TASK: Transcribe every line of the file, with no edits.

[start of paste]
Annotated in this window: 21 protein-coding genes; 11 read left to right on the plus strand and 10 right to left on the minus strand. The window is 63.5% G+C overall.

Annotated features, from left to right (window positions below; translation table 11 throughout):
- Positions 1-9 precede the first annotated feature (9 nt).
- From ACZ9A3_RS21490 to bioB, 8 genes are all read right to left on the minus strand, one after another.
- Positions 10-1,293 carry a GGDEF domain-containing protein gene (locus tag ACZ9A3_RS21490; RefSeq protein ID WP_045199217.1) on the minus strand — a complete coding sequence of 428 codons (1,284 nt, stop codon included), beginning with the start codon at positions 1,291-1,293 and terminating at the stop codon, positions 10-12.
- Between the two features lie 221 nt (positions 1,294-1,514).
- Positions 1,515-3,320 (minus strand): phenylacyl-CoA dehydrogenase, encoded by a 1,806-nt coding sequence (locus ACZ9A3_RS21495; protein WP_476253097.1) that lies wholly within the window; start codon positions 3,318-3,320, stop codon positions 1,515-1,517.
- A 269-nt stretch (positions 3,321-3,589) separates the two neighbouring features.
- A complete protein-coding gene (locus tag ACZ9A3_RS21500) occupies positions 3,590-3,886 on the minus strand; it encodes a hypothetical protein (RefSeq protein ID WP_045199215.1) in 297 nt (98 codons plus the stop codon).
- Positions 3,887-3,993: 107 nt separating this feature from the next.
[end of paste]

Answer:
Annotated in this window: 21 protein-coding genes; 11 read left to right on the plus strand and 10 right to left on the minus strand. The window is 63.5% G+C overall.

Annotated features, from left to right (window positions below; translation table 11 throughout):
- Positions 1-9 precede the first annotated feature (9 nt).
- From ACZ9A3_RS21490 to bioB, 8 genes are all read right to left on the minus strand, one after another.
- Positions 10-1,293 carry a GGDEF domain-containing protein gene (locus tag ACZ9A3_RS21490; RefSeq protein ID WP_045199217.1) on the minus strand — a complete coding sequence of 428 codons (1,284 nt, stop codon included), beginning with the start codon at positions 1,291-1,293 and terminating at the stop codon, positions 10-12.
- Between the two features lie 221 nt (positions 1,294-1,514).
- Positions 1,515-3,320 (minus strand): phenylacyl-CoA dehydrogenase, encoded by a 1,806-nt coding sequence (locus ACZ9A3_RS21495; protein WP_476253097.1) that lies wholly within the window; start codon positions 3,318-3,320, stop codon positions 1,515-1,517.
- A 269-nt stretch (positions 3,321-3,589) separates the two neighbouring features.
- A complete protein-coding gene (locus tag ACZ9A3_RS21500) occupies positions 3,590-3,886 on the minus strand; it encodes a hypothetical protein (RefSeq protein ID WP_045199215.1) in 297 nt (98 codons plus the stop codon).
- Positions 3,887-3,993: 107 nt separating this feature from the next.